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A collision of legal needs and professionalism

By Diane Karpman

Diane Karpman
Karpman

Professionalism is an elusive word with many definitions. It encompasses just about the entire universe of lawyer conduct. It contains a variety of ideas ranging from advertising to “Rambo,” scorched-earth litigation tactics.

On the macro level, “professionalism” in our advertising regulations mirror global issues stressing out our country. Advertising prohibitions are relaxed during periods of expansion. For example, Abraham Lincoln advertised using classified ads and handbills. Hornsby, Clashes of Class and Cash (2005) 37 Ariz. St. Law J. 255. Then suddenly in 1908, the organized bar banned lawyer advertising, characterizing it as unprofessional. It was prohibited, until the landmark Bates v. State Bar of Arizona (1977) 433 U.S. 350, which facially announced that lawyer advertising was permissible, because it is constitutionally protected commercial speech.

The significant subtext of Bates is that lawyer advertising is essential to meet consumer needs and legal access in society. The case was strongly driven by the demands of consumer groups and leveraged by a DOJ antitrust suit filed against the ABA one year before the groundbreaking decision.

The alternating bans and relaxation on advertising reflect two different tectonic plates that periodically collide. There is the dignified, established old order, versus real people who need lawyers to obtain their legal rights. For example, undocumented workers need counsel to obtain verifiable status. The tensions that accompanied the expansion of our frontiers in the 1800s are occurring again. We can build a fence around the country to keep out the flow of immigrants. Or, we can embrace the free trade concepts expressed in the principles of NAFTA/GATTS. The prohibitions on lawyer ads disproportionately impact “the underclass [and deny them] access to lawyers and our system of justice to redress their grievances against those of privilege.” (Hornsby at 297.) The patchwork quilt of state lawyer advertising regulations look silly in the borderless virtual world of the Internet.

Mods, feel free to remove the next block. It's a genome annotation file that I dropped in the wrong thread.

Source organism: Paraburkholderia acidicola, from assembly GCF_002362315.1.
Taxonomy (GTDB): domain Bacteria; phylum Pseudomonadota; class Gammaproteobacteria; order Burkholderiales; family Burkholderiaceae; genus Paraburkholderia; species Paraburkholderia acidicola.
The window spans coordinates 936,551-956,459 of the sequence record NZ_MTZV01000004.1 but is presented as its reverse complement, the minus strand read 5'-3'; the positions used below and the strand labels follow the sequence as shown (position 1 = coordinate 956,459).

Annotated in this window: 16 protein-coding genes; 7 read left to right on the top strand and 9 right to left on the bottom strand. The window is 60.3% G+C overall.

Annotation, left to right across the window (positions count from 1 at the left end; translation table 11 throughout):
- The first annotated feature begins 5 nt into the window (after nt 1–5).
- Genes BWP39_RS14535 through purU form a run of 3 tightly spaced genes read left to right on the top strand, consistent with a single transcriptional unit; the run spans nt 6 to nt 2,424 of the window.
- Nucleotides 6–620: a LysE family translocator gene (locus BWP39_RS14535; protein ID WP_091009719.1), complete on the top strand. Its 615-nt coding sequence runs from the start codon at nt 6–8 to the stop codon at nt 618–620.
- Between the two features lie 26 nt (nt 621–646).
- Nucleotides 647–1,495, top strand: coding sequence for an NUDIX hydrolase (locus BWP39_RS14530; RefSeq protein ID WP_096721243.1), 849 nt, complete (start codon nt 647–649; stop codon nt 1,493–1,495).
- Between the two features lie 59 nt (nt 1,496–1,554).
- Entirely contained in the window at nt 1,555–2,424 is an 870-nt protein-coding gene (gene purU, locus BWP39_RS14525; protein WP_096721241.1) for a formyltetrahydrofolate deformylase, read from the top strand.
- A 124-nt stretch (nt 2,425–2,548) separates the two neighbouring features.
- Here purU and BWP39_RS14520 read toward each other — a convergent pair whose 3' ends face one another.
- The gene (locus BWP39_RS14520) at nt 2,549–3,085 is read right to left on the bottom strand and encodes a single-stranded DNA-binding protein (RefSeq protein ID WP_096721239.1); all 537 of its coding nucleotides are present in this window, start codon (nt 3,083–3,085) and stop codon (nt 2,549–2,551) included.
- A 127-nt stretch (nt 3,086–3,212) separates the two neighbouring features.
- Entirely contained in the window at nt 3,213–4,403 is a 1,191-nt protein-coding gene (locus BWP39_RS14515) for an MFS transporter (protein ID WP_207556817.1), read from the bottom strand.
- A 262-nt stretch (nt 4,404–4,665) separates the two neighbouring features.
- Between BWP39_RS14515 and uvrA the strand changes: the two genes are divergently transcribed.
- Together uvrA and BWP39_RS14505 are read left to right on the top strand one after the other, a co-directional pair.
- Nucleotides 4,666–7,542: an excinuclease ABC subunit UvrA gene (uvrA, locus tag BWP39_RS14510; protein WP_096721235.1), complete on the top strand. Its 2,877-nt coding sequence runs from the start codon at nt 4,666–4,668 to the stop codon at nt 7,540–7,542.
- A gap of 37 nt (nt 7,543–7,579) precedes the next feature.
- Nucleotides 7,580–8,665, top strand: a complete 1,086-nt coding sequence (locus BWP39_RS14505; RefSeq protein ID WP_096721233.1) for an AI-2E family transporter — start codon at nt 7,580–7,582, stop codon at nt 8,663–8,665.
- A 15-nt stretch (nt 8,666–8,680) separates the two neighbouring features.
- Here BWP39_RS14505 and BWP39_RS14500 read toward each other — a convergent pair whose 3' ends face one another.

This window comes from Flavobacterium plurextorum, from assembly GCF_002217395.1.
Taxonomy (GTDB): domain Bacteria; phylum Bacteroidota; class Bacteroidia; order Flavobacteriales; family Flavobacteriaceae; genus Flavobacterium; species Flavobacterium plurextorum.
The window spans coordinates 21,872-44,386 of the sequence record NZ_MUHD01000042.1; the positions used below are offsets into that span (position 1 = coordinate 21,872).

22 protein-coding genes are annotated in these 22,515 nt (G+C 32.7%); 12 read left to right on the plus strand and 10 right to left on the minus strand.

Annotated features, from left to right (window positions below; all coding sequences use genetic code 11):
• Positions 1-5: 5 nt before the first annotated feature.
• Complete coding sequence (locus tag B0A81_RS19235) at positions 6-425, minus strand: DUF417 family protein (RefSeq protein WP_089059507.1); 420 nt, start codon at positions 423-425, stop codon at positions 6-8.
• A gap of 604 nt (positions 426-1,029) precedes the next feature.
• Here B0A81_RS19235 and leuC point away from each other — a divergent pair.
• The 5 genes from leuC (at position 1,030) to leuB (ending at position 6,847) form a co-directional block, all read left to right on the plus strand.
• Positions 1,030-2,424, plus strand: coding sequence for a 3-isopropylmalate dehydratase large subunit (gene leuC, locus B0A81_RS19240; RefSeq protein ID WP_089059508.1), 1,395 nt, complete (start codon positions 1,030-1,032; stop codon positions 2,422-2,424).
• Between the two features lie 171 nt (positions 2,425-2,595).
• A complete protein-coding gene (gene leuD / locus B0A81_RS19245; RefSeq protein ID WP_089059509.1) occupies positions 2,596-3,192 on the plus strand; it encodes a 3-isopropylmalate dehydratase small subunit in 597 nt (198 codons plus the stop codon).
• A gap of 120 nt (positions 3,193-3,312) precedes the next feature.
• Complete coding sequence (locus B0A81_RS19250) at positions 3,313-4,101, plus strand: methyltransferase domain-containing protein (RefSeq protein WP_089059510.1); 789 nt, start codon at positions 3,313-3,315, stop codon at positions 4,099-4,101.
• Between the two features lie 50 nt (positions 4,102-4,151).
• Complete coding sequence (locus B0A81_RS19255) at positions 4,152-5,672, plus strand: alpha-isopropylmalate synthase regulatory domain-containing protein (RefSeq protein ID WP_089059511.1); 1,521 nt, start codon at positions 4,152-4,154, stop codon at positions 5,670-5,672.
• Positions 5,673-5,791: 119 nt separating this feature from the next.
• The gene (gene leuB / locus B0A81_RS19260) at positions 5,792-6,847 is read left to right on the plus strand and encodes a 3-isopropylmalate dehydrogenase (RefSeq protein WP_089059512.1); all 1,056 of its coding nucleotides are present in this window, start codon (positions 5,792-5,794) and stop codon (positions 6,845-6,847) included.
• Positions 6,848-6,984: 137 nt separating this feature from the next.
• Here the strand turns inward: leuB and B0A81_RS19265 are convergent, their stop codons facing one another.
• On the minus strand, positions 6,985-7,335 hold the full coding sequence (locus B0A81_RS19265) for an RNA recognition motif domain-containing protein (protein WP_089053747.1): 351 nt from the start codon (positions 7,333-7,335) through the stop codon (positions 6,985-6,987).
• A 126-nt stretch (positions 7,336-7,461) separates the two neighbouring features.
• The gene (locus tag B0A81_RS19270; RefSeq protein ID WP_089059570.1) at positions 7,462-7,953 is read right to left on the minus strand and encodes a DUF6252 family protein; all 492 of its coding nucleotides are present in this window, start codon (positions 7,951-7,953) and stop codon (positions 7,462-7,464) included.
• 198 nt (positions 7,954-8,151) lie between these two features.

We also can view professionalism in the microcosm. Uncivilized behavior flourishes in anonymity, which can shelter deplorable conduct. Due to the public image of attorneys, some people divide the world into two distinct segments, lawyers and humans. (Lawyers are likely to label the latter as “clients.”) However, being a lawyer does not mean you give up your humanity.

If you have a dying parent or a sick child, you should be able to anti-cipate that opposing counsel will understand and realize that some day, he or she may need to hold someone’s hand in the hospital. To eradicate uncivilized behavior, we need to enlist the participation of the bench, the bar and each other. Peer pressure is one of the most effective means to block uncivil conduct. That is why the State Bar has created a special task force on civility and professionalism to deal with these issues.

Tasteless yellow page ads may cause a lawyer to be mocked, but incivility of lawyers to each other denigrates us as human beings and cannot be tolerated.

Legal ethics expert Diane Karpman can be reached at 310-887-3900 or at karpethics@aol.com

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